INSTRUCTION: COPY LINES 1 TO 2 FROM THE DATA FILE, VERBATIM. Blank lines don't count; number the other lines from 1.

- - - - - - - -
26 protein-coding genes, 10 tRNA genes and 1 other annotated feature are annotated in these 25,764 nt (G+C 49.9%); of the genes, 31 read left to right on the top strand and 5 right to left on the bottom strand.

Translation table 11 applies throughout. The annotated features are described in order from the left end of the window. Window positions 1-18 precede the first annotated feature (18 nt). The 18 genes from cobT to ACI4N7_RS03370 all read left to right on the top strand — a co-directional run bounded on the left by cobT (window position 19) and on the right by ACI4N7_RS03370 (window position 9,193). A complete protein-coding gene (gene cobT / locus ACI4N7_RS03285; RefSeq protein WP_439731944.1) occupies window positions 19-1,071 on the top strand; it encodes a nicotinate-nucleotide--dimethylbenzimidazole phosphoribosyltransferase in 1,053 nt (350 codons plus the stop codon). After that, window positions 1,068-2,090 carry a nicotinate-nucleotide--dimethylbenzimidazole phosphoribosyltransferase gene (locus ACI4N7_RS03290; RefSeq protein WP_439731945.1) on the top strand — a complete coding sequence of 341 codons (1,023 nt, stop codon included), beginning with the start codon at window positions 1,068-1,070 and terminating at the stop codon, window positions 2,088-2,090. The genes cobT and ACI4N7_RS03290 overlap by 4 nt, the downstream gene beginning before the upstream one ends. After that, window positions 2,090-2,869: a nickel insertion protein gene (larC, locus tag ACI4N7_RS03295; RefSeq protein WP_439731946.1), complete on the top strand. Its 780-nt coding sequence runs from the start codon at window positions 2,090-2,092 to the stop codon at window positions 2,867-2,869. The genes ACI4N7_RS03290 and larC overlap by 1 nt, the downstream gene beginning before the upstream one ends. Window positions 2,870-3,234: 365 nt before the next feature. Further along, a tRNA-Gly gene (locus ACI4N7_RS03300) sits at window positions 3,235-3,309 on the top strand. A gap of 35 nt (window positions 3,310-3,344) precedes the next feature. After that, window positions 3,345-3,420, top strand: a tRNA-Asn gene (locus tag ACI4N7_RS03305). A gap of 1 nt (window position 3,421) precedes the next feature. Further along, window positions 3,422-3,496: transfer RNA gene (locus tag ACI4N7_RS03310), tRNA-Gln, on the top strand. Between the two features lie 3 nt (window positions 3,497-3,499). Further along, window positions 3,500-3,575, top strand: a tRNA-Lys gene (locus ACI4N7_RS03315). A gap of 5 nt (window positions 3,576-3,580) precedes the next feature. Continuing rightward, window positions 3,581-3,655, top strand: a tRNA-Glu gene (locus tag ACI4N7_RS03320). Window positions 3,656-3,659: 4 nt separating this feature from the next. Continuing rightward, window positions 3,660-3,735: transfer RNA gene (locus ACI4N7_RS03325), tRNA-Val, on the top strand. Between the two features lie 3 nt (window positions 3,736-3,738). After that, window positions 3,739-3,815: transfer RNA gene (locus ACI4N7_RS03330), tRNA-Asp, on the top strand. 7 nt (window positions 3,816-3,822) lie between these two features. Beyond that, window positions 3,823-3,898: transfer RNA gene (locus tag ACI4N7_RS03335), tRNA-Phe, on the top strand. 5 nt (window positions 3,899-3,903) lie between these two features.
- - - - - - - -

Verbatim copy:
26 protein-coding genes, 10 tRNA genes and 1 other annotated feature are annotated in these 25,764 nt (G+C 49.9%); of the genes, 31 read left to right on the top strand and 5 right to left on the bottom strand.

Translation table 11 applies throughout. The annotated features are described in order from the left end of the window. Window positions 1-18 precede the first annotated feature (18 nt). The 18 genes from cobT to ACI4N7_RS03370 all read left to right on the top strand — a co-directional run bounded on the left by cobT (window position 19) and on the right by ACI4N7_RS03370 (window position 9,193). A complete protein-coding gene (gene cobT / locus ACI4N7_RS03285; RefSeq protein WP_439731944.1) occupies window positions 19-1,071 on the top strand; it encodes a nicotinate-nucleotide--dimethylbenzimidazole phosphoribosyltransferase in 1,053 nt (350 codons plus the stop codon). After that, window positions 1,068-2,090 carry a nicotinate-nucleotide--dimethylbenzimidazole phosphoribosyltransferase gene (locus ACI4N7_RS03290; RefSeq protein WP_439731945.1) on the top strand — a complete coding sequence of 341 codons (1,023 nt, stop codon included), beginning with the start codon at window positions 1,068-1,070 and terminating at the stop codon, window positions 2,088-2,090. The genes cobT and ACI4N7_RS03290 overlap by 4 nt, the downstream gene beginning before the upstream one ends. After that, window positions 2,090-2,869: a nickel insertion protein gene (larC, locus tag ACI4N7_RS03295; RefSeq protein WP_439731946.1), complete on the top strand. Its 780-nt coding sequence runs from the start codon at window positions 2,090-2,092 to the stop codon at window positions 2,867-2,869. The genes ACI4N7_RS03290 and larC overlap by 1 nt, the downstream gene beginning before the upstream one ends. Window positions 2,870-3,234: 365 nt before the next feature. Further along, a tRNA-Gly gene (locus ACI4N7_RS03300) sits at window positions 3,235-3,309 on the top strand. A gap of 35 nt (window positions 3,310-3,344) precedes the next feature. After that, window positions 3,345-3,420, top strand: a tRNA-Asn gene (locus tag ACI4N7_RS03305). A gap of 1 nt (window position 3,421) precedes the next feature. Further along, window positions 3,422-3,496: transfer RNA gene (locus tag ACI4N7_RS03310), tRNA-Gln, on the top strand. Between the two features lie 3 nt (window positions 3,497-3,499). Further along, window positions 3,500-3,575, top strand: a tRNA-Lys gene (locus ACI4N7_RS03315). A gap of 5 nt (window positions 3,576-3,580) precedes the next feature. Continuing rightward, window positions 3,581-3,655, top strand: a tRNA-Glu gene (locus tag ACI4N7_RS03320). Window positions 3,656-3,659: 4 nt separating this feature from the next. Continuing rightward, window positions 3,660-3,735: transfer RNA gene (locus ACI4N7_RS03325), tRNA-Val, on the top strand. Between the two features lie 3 nt (window positions 3,736-3,738). After that, window positions 3,739-3,815: transfer RNA gene (locus ACI4N7_RS03330), tRNA-Asp, on the top strand. 7 nt (window positions 3,816-3,822) lie between these two features. Beyond that, window positions 3,823-3,898: transfer RNA gene (locus tag ACI4N7_RS03335), tRNA-Phe, on the top strand. 5 nt (window positions 3,899-3,903) lie between these two features.